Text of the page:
Coincidentally, Apollo was also the patron god of poetry and the leader of the Muses; Hermes even created the lyre for Apollo to play, and hymns sung to Apollo were called paeans, which are also sung to protect against misfortune or ill health. The laurel wreath, sentimentally important to Apollo as one of his lovers, Daphne, had been transformed into the laurel tree, is seen on various figures throughout the site.

.. the shape of things that are ..

Probably first erected around 800 BC, the temple housed the important oracle of the Branchidae and was consecrated to Apollo circa 560 BC, and became a place of pilgrimage for those seeking advice on future matters of importance. King Croesus attended and provided many valuable offerings, as did the Egyptian Nekho II.

Although the Persians destroyed it in 494 BC, Alexander the Great of Macedonia had it rebuilt after 334 BC following his triumphs in the region. However, probably during the reign of Theodosius it began to lose its status as an influential site. Subsequent to the Christianisation of Turkey, it was again ransacked and pillaged by those well-meaning brutal invaders.

Located on the southern coast of the Aegean, outside the central area of the town of Didyma (not to be confused with the people who live in the imagination of Ken Dodd), which means twins or twin hills; it was probably the partner temple to that of Artemis and the 18 kilometre road which led from the temple to the town of Miletos was paved in marble and flanked by sculpted lions.

The Temple of Apollo is the third largest ever built and was revered by generations of seekers of wisdom and prophecy. At 60 x 118 metres, with columns that reached twenty metres from base to crown, one cannot help but be impressed by the marvels of industry accomplished so long ago by people lacking the mechanical tools of today’s engineers.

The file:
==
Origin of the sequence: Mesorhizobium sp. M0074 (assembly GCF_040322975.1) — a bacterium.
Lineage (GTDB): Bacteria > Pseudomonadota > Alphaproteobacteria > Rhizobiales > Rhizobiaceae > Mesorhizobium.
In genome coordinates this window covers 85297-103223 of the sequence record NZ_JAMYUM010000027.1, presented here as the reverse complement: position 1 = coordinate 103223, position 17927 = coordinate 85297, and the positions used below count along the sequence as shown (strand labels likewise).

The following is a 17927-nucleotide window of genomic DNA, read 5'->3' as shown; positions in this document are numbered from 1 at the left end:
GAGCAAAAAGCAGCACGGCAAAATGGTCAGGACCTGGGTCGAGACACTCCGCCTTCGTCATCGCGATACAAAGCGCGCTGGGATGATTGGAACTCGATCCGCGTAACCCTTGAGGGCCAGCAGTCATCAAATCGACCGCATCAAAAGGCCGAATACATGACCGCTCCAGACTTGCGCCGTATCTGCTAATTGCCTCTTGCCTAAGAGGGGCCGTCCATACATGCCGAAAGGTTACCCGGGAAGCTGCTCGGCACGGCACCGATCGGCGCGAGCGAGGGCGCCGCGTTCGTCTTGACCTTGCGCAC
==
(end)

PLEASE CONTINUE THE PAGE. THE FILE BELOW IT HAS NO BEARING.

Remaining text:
The entrance steps stay true to the Greek method of planning communal buildings. Odd numbers of steps always lead into magisterial blocks or sacred temples, in this case seven all the way around the outside and thirteen at the Eastern entrance. This is because was one supposed to always enter a building right foot first – so, if one placed the right foot onto the first step then the right foot would also be the first to land on the top step or platform of the shrine.

The head of Medusa, the frightening creature of mythological antiquity, is a significant relic that now occupies pride of place near the entrance. Along with the bull’s head and several other artefacts of major importance, it would have been carved by the craftsmen of Aphrodisias.
Karnakhos, a famous sculptor of the ancient world, created the statue that stood prominently in the central worship hall and would have been venerated by emperors, soldiers, soothsayers and brides-to-be as an incarnation of Apollo himself.